As has been discussed here before, the Reeh–Schlieder theorem is an initially confusing property of the vacuum in quantum field theory. It is difficult to find an illuminating discussion of it in the literature, whether in the context of algebraic QFT (from which it originated) or the more modern QFT grounded in RG and effective theories. I expect this to change once more field theorists get trained in quantum information.

The Reeh–Schlieder theorem states that the vacuum is *cyclic* with respect to the algebra of observables localized in some subset of Minkowski space. (For a single field , the algebra is defined to be generated by all finite smearings for with support in .) Here, “cyclic” means that the subspace is dense in , i.e., any state can be arbitrarily well approximated by a state of the form with . This is initially surprising because could be a state with particle excitations localized (essentially) to a region far from and that looks (essentially) like the vacuum everywhere else. The resolution derives from the fact the vacuum is highly entangled, such that the every region is entangled with every other region by an exponentially small amount.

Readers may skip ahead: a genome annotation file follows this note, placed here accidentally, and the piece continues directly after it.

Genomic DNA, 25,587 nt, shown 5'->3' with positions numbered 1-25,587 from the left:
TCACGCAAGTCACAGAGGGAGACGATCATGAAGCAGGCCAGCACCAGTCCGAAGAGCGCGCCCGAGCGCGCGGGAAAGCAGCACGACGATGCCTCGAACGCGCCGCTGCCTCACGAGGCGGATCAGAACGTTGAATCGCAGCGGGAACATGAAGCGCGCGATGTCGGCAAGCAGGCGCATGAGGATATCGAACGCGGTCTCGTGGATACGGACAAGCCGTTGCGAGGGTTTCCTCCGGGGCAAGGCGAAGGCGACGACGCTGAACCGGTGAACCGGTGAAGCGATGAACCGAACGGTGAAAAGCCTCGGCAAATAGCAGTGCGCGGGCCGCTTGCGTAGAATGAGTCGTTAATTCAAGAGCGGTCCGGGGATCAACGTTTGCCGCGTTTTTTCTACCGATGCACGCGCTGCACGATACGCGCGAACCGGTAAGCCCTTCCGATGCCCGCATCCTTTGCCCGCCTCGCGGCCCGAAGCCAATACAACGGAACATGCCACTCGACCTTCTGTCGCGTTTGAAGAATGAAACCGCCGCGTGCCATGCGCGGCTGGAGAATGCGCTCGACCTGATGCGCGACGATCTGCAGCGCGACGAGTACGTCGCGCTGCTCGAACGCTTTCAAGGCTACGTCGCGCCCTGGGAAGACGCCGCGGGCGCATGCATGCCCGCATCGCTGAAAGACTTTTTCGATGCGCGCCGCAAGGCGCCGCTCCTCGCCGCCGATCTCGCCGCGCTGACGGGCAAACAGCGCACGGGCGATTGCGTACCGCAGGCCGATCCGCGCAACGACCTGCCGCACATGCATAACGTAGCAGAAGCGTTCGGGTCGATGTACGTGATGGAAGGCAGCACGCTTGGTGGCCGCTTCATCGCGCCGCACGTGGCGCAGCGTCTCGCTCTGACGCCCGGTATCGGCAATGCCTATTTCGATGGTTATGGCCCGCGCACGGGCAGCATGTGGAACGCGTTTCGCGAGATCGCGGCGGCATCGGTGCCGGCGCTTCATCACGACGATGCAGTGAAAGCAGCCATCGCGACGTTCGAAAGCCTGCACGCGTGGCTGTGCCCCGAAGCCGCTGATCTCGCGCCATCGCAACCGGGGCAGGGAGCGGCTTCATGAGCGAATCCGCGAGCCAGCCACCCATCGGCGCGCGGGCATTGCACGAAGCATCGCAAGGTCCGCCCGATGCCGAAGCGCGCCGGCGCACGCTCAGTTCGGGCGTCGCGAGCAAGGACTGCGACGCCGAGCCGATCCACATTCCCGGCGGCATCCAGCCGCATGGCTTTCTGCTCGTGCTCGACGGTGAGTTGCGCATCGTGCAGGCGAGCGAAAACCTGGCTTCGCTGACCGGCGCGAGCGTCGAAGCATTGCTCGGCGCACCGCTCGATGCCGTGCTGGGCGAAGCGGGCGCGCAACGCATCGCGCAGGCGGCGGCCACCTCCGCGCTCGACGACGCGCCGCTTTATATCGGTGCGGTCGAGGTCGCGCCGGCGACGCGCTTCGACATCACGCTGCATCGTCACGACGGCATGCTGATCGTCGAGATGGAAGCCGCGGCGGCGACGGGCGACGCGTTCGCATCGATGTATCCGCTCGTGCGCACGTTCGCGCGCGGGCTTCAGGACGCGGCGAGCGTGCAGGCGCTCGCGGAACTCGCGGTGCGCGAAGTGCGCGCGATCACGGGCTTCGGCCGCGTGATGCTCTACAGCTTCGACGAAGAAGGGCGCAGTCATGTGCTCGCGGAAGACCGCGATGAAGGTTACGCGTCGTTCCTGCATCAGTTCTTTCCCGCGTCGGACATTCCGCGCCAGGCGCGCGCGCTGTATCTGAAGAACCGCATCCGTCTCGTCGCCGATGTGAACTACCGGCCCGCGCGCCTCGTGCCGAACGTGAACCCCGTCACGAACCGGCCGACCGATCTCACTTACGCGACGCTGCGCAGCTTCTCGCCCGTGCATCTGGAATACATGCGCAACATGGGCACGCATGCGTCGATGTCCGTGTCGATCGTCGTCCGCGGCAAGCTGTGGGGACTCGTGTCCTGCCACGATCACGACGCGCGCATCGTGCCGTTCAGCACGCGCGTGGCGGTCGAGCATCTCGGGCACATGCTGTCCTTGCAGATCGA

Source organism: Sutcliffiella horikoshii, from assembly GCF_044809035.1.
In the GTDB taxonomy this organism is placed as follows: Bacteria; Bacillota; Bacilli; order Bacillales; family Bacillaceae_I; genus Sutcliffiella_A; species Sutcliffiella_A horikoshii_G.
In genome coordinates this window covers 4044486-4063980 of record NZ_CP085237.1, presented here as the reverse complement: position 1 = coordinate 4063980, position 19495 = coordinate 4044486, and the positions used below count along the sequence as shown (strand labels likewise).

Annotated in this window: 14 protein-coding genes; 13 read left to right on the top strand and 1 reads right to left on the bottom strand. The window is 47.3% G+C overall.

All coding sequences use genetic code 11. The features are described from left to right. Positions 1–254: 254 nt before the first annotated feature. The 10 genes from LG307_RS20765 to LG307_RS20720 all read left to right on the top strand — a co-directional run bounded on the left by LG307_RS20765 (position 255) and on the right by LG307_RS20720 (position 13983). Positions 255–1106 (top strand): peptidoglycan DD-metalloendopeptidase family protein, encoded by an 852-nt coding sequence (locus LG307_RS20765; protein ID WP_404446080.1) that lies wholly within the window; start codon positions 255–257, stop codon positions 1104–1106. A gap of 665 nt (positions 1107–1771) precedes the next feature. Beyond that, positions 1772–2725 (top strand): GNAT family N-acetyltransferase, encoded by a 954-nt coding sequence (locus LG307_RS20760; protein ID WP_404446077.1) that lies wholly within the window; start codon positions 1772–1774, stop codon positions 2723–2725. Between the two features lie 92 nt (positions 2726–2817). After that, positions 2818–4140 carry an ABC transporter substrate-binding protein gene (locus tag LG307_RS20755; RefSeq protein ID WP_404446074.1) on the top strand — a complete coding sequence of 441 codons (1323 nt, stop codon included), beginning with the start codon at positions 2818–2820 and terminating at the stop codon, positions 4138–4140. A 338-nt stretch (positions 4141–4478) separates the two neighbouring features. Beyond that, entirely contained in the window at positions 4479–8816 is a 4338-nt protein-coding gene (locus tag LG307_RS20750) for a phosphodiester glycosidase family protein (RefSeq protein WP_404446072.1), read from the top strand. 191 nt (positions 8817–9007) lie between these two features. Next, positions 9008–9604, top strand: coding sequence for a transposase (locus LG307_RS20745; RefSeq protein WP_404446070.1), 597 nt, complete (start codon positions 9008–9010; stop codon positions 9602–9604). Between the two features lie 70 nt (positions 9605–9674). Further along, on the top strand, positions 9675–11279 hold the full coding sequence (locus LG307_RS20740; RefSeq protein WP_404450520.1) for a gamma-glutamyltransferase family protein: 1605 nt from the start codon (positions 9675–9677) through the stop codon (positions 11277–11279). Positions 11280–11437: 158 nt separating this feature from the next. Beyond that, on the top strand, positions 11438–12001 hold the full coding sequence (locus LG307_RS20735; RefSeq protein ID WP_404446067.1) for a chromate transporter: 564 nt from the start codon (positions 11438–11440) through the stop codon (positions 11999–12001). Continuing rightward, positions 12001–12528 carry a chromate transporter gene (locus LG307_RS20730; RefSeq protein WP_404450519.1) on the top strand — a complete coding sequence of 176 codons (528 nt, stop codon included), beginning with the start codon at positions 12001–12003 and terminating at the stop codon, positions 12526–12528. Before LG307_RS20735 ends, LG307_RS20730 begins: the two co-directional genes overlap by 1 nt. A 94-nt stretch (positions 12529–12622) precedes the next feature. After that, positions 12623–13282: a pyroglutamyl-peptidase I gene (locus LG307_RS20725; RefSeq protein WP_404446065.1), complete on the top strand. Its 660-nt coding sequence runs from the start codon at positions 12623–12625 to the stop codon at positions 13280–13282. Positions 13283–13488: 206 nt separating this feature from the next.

One mistake that’s easy to make is to be fooled into thinking that this property can only be found in systems, like a field theory, with an infinite number of degrees of freedom. So let me exhibit^{a } a quantum state with the Reeh–Schlieder property that lives in the tensor product of a *finite* number of *separable* Hilbert spaces:

As emphasized above, a separable Hilbert space is one that has a countable orthonormal basis, and is therefore isomorphic to , the space of square-normalizable functions.… [continue reading]